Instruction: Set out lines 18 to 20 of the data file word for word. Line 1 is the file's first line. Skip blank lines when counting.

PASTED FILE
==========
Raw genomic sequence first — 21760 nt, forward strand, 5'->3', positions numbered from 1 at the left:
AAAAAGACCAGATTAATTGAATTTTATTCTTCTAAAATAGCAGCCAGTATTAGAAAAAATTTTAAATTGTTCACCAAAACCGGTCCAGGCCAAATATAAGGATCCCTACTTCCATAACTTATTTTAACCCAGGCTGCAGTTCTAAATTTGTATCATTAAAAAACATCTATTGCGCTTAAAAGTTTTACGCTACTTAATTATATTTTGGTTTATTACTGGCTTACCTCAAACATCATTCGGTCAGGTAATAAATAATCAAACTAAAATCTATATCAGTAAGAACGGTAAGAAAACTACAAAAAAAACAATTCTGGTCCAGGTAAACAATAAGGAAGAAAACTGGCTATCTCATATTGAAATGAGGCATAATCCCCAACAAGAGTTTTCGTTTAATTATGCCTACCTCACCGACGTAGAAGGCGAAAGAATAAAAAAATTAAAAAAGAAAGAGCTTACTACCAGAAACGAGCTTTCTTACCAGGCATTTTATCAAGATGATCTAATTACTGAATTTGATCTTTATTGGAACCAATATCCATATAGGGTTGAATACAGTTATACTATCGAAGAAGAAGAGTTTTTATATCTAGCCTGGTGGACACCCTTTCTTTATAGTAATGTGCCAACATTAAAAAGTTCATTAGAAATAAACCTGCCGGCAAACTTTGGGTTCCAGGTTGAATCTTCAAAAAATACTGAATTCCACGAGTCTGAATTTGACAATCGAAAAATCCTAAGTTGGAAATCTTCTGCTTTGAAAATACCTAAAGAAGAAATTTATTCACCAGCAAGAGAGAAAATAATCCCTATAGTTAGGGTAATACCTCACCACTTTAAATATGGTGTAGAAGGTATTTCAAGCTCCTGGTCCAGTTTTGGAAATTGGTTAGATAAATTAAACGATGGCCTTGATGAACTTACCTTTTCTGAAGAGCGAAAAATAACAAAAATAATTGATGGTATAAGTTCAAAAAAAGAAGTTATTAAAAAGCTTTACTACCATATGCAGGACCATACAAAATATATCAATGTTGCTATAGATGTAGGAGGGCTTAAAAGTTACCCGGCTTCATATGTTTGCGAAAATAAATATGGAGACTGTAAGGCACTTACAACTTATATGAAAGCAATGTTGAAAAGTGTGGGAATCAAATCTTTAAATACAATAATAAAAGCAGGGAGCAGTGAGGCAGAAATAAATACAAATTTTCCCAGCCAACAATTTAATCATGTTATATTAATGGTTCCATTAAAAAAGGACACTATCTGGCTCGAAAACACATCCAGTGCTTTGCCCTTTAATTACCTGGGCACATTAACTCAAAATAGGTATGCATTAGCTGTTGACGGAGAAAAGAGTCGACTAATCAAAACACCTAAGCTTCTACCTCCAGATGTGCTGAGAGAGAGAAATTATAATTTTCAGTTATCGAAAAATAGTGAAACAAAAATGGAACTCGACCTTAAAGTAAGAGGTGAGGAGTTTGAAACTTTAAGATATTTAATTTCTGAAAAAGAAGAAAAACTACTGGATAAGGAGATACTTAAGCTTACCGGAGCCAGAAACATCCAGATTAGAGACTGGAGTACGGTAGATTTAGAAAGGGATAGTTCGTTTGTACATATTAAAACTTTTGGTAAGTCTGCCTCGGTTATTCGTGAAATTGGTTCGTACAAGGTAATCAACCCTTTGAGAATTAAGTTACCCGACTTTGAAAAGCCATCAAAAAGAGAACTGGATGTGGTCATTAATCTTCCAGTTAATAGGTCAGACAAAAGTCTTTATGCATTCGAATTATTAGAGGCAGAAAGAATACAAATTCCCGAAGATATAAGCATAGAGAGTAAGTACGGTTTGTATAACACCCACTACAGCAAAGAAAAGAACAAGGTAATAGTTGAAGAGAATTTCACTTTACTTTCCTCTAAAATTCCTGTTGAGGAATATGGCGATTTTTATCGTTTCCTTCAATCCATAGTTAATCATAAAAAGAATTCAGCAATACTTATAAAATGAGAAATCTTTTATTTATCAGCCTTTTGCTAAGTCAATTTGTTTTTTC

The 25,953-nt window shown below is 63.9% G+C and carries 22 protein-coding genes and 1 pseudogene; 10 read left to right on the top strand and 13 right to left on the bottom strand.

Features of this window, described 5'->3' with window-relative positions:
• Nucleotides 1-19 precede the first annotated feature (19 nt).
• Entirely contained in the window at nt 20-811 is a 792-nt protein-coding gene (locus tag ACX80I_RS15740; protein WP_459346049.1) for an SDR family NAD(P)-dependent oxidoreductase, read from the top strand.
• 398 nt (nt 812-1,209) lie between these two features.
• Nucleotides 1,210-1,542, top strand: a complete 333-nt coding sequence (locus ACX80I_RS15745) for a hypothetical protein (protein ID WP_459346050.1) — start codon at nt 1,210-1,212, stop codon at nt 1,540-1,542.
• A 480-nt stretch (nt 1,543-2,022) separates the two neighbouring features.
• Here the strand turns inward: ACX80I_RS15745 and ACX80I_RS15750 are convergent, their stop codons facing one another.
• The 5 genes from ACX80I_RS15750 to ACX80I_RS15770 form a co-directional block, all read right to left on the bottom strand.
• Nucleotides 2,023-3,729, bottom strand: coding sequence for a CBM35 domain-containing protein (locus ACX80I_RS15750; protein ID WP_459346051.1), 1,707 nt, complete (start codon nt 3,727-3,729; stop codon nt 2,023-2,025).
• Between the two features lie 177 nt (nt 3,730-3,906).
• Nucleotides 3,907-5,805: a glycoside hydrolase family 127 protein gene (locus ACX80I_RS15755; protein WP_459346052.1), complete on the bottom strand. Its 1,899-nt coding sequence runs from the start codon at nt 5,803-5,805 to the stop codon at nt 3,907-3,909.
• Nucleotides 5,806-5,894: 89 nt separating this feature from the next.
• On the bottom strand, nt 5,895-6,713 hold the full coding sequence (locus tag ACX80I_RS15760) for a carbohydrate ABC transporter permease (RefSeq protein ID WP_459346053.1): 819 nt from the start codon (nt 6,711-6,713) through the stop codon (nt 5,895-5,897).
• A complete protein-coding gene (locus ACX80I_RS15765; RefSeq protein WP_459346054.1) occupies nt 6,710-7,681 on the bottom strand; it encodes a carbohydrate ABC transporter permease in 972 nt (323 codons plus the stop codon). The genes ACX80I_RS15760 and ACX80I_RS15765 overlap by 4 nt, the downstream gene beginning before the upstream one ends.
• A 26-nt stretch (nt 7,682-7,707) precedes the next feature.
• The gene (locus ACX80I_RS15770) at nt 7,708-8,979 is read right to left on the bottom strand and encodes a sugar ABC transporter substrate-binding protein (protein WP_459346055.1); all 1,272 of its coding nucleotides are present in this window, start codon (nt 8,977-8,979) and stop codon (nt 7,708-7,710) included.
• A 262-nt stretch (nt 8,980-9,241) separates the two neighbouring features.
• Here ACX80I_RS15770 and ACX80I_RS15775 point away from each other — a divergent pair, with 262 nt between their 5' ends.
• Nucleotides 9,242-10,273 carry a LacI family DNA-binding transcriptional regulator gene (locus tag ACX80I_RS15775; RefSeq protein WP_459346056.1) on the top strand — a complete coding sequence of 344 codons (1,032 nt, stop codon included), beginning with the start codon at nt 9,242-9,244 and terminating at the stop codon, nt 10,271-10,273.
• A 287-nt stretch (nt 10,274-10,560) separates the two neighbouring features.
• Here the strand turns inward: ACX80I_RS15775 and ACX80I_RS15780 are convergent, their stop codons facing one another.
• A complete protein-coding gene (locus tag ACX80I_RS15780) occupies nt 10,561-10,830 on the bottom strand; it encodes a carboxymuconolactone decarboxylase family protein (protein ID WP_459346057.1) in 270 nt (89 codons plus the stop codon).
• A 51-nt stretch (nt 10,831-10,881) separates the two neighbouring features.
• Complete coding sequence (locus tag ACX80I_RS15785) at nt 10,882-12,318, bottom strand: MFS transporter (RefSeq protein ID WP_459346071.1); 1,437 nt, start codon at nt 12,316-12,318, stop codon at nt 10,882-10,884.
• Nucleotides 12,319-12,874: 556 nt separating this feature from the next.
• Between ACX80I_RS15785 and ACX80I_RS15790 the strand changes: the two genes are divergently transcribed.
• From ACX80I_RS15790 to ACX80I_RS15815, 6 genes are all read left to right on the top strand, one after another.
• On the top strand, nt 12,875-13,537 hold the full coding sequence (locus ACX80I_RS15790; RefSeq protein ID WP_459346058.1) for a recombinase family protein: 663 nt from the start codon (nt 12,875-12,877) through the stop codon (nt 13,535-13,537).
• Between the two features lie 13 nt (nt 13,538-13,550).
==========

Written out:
• A 26-nt stretch (nt 7,682-7,707) precedes the next feature.
• The gene (locus ACX80I_RS15770) at nt 7,708-8,979 is read right to left on the bottom strand and encodes a sugar ABC transporter substrate-binding protein (protein WP_459346055.1); all 1,272 of its coding nucleotides are present in this window, start codon (nt 8,977-8,979) and stop codon (nt 7,708-7,710) included.
• A 262-nt stretch (nt 8,980-9,241) separates the two neighbouring features.